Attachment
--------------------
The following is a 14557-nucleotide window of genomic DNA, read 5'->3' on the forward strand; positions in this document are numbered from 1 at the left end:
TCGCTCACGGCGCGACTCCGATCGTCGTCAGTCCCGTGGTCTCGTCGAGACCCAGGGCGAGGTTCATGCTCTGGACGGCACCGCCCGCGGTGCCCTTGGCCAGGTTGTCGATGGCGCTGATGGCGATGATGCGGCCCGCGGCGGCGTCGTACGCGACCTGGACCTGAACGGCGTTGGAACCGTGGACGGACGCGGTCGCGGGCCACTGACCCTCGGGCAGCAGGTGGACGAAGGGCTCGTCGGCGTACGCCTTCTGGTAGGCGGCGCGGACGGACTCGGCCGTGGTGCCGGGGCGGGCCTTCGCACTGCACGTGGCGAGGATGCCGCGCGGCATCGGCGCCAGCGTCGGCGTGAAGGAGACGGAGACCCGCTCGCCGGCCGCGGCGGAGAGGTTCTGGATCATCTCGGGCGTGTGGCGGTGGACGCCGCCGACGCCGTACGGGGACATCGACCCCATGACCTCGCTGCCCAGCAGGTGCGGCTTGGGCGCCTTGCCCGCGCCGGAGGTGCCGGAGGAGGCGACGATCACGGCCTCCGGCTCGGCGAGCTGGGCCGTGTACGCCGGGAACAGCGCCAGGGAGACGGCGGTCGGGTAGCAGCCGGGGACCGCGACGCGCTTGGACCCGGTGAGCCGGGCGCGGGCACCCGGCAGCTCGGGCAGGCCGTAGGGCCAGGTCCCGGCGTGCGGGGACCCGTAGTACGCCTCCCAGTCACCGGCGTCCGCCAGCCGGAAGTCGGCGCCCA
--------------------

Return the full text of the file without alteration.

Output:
The following is a 14557-nucleotide window of genomic DNA, read 5'->3' on the forward strand; positions in this document are numbered from 1 at the left end:
TCGCTCACGGCGCGACTCCGATCGTCGTCAGTCCCGTGGTCTCGTCGAGACCCAGGGCGAGGTTCATGCTCTGGACGGCACCGCCCGCGGTGCCCTTGGCCAGGTTGTCGATGGCGCTGATGGCGATGATGCGGCCCGCGGCGGCGTCGTACGCGACCTGGACCTGAACGGCGTTGGAACCGTGGACGGACGCGGTCGCGGGCCACTGACCCTCGGGCAGCAGGTGGACGAAGGGCTCGTCGGCGTACGCCTTCTGGTAGGCGGCGCGGACGGACTCGGCCGTGGTGCCGGGGCGGGCCTTCGCACTGCACGTGGCGAGGATGCCGCGCGGCATCGGCGCCAGCGTCGGCGTGAAGGAGACGGAGACCCGCTCGCCGGCCGCGGCGGAGAGGTTCTGGATCATCTCGGGCGTGTGGCGGTGGACGCCGCCGACGCCGTACGGGGACATCGACCCCATGACCTCGCTGCCCAGCAGGTGCGGCTTGGGCGCCTTGCCCGCGCCGGAGGTGCCGGAGGAGGCGACGATCACGGCCTCCGGCTCGGCGAGCTGGGCCGTGTACGCCGGGAACAGCGCCAGGGAGACGGCGGTCGGGTAGCAGCCGGGGACCGCGACGCGCTTGGACCCGGTGAGCCGGGCGCGGGCACCCGGCAGCTCGGGCAGGCCGTAGGGCCAGGTCCCGGCGTGCGGGGACCCGTAGTACGCCTCCCAGTCACCGGCGTCCGCCAGCCGGAAGTCGGCGCCCA